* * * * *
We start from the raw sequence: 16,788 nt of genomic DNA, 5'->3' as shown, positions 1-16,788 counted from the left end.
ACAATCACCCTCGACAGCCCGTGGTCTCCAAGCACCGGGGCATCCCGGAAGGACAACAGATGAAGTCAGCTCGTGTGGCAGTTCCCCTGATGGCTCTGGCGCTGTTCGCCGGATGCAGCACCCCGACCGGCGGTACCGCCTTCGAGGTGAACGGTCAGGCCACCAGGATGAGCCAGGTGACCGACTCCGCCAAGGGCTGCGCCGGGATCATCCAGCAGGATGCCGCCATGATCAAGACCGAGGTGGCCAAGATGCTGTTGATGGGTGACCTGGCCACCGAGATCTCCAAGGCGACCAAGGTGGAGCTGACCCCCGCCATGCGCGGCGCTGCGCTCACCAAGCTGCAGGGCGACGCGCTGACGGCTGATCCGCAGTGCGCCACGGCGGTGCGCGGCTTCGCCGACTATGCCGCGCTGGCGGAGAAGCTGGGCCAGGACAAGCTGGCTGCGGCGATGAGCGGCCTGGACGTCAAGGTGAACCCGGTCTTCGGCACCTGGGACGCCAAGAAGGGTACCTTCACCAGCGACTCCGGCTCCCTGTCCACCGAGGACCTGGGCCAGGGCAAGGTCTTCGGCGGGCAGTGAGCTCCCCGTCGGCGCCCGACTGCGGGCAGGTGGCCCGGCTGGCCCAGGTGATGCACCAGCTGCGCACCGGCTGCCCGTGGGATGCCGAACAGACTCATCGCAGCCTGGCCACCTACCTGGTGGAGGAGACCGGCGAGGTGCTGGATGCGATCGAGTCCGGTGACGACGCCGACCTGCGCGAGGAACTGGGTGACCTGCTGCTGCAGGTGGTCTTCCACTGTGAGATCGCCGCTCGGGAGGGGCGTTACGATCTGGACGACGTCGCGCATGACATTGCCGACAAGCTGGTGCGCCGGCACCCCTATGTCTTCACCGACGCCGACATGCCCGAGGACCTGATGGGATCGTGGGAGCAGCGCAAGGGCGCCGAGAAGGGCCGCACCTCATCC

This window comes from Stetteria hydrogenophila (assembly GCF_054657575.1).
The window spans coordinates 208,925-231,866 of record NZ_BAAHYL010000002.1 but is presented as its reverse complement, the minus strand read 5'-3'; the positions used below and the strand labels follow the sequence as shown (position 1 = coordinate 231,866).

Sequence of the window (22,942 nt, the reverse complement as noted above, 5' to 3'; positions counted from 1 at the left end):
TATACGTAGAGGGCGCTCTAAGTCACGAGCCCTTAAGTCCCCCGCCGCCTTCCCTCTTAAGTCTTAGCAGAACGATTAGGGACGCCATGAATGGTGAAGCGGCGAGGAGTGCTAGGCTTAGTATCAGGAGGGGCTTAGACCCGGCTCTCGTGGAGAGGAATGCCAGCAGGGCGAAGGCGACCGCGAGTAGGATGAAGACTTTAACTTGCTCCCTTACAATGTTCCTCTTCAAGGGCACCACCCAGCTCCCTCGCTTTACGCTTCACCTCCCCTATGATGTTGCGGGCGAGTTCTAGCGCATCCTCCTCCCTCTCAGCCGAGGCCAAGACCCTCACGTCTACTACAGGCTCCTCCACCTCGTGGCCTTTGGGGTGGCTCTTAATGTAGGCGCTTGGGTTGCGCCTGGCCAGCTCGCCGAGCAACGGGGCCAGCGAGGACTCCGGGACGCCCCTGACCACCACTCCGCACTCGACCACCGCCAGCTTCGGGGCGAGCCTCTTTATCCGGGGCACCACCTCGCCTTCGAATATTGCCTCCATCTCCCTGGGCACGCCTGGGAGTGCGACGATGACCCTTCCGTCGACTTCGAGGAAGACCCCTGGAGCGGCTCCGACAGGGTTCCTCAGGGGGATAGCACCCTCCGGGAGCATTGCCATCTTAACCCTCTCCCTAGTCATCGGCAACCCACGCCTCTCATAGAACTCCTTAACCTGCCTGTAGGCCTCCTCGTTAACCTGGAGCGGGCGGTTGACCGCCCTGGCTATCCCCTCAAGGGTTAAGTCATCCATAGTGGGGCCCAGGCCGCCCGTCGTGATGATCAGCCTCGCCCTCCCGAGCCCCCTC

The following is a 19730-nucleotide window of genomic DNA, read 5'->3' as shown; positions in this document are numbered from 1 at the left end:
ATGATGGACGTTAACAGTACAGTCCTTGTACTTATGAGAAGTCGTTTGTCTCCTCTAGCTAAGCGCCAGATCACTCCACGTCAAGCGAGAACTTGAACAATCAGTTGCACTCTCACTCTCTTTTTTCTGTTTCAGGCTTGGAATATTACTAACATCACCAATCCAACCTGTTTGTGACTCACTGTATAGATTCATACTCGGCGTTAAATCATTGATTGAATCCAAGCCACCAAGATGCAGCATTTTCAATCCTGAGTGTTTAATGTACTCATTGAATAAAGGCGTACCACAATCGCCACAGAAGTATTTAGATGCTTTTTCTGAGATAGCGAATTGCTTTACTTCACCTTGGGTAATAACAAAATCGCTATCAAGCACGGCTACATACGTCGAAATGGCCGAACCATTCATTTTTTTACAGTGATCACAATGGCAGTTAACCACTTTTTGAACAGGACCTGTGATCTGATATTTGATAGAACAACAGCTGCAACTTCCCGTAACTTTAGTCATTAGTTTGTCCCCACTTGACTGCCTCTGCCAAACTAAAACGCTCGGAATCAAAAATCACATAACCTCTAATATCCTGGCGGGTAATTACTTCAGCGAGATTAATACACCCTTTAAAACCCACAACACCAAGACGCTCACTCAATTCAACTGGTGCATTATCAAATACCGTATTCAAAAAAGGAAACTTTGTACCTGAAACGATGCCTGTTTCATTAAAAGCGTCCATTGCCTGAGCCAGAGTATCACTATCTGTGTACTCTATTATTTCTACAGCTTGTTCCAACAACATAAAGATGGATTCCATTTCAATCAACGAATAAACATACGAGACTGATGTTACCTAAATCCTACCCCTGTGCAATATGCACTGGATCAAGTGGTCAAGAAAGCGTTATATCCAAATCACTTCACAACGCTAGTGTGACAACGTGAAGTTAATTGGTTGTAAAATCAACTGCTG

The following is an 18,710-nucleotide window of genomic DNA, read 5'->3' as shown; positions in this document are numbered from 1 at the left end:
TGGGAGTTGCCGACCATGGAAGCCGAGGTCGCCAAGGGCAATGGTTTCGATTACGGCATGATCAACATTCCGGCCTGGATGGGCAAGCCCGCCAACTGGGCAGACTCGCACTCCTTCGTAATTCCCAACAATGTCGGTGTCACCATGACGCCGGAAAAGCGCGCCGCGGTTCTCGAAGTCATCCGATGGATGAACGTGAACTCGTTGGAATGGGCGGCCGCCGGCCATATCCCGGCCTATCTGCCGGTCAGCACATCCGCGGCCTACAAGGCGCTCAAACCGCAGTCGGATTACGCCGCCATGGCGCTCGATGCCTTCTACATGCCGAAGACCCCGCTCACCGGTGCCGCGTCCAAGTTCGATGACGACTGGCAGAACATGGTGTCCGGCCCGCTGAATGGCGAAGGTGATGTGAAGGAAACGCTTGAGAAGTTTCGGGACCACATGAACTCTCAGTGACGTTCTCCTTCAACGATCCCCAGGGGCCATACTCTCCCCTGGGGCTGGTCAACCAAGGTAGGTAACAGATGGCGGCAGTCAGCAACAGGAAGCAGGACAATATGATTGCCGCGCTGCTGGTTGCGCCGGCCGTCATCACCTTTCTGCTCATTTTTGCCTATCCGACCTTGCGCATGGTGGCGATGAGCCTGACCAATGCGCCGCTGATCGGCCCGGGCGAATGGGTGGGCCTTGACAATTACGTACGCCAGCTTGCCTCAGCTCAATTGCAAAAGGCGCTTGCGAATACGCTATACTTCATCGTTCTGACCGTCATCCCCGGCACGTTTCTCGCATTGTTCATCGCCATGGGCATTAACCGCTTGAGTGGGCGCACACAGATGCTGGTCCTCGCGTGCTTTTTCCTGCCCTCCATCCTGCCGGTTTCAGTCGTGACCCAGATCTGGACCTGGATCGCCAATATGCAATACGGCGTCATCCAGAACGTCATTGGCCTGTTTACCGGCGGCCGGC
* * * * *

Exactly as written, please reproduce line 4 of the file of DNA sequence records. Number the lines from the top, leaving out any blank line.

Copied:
The window spans coordinates 208,925-231,866 of record NZ_BAAHYL010000002.1 but is presented as its reverse complement, the minus strand read 5'-3'; the positions used below and the strand labels follow the sequence as shown (position 1 = coordinate 231,866).